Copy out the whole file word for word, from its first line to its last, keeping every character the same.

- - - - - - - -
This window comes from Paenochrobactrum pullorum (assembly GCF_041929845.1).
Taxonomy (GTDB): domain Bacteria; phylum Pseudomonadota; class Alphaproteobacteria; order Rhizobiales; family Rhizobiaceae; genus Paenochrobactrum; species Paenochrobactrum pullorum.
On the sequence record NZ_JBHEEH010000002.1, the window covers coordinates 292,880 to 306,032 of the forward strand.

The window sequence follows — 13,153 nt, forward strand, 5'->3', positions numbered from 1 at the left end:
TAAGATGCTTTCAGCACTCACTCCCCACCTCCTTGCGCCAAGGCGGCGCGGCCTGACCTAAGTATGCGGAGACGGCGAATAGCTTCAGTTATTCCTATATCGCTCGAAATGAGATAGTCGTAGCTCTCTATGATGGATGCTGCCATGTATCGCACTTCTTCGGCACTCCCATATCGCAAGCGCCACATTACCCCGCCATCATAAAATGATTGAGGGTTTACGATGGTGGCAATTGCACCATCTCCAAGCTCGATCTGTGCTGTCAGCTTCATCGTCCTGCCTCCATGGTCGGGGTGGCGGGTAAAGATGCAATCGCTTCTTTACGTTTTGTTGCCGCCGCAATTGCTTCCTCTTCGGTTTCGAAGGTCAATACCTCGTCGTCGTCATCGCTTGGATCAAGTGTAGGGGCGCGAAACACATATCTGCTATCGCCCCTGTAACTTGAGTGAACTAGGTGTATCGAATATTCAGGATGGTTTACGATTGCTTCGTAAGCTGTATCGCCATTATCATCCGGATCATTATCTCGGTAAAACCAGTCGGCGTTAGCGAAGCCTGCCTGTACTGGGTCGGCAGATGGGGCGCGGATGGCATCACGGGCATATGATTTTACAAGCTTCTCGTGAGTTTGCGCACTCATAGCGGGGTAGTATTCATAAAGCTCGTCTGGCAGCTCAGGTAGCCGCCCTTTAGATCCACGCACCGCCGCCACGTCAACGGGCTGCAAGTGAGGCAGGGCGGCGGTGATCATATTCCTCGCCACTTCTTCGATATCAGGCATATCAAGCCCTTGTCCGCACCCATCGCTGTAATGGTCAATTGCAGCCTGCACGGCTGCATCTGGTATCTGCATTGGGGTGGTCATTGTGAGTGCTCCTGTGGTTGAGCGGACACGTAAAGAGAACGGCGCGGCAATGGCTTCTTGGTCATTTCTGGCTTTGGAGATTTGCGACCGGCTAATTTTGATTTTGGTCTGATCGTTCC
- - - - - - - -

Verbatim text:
This window comes from Paenochrobactrum pullorum (assembly GCF_041929845.1).
Taxonomy (GTDB): domain Bacteria; phylum Pseudomonadota; class Alphaproteobacteria; order Rhizobiales; family Rhizobiaceae; genus Paenochrobactrum; species Paenochrobactrum pullorum.
On the sequence record NZ_JBHEEH010000002.1, the window covers coordinates 292,880 to 306,032 of the forward strand.

The window sequence follows — 13,153 nt, forward strand, 5'->3', positions numbered from 1 at the left end:
TAAGATGCTTTCAGCACTCACTCCCCACCTCCTTGCGCCAAGGCGGCGCGGCCTGACCTAAGTATGCGGAGACGGCGAATAGCTTCAGTTATTCCTATATCGCTCGAAATGAGATAGTCGTAGCTCTCTATGATGGATGCTGCCATGTATCGCACTTCTTCGGCACTCCCATATCGCAAGCGCCACATTACCCCGCCATCATAAAATGATTGAGGGTTTACGATGGTGGCAATTGCACCATCTCCAAGCTCGATCTGTGCTGTCAGCTTCATCGTCCTGCCTCCATGGTCGGGGTGGCGGGTAAAGATGCAATCGCTTCTTTACGTTTTGTTGCCGCCGCAATTGCTTCCTCTTCGGTTTCGAAGGTCAATACCTCGTCGTCGTCATCGCTTGGATCAAGTGTAGGGGCGCGAAACACATATCTGCTATCGCCCCTGTAACTTGAGTGAACTAGGTGTATCGAATATTCAGGATGGTTTACGATTGCTTCGTAAGCTGTATCGCCATTATCATCCGGATCATTATCTCGGTAAAACCAGTCGGCGTTAGCGAAGCCTGCCTGTACTGGGTCGGCAGATGGGGCGCGGATGGCATCACGGGCATATGATTTTACAAGCTTCTCGTGAGTTTGCGCACTCATAGCGGGGTAGTATTCATAAAGCTCGTCTGGCAGCTCAGGTAGCCGCCCTTTAGATCCACGCACCGCCGCCACGTCAACGGGCTGCAAGTGAGGCAGGGCGGCGGTGATCATATTCCTCGCCACTTCTTCGATATCAGGCATATCAAGCCCTTGTCCGCACCCATCGCTGTAATGGTCAATTGCAGCCTGCACGGCTGCATCTGGTATCTGCATTGGGGTGGTCATTGTGAGTGCTCCTGTGGTTGAGCGGACACGTAAAGAGAACGGCGCGGCAATGGCTTCTTGGTCATTTCTGGCTTTGGAGATTTGCGACCGGCTAATTTTGATTTTGGTCTGATCGTTCC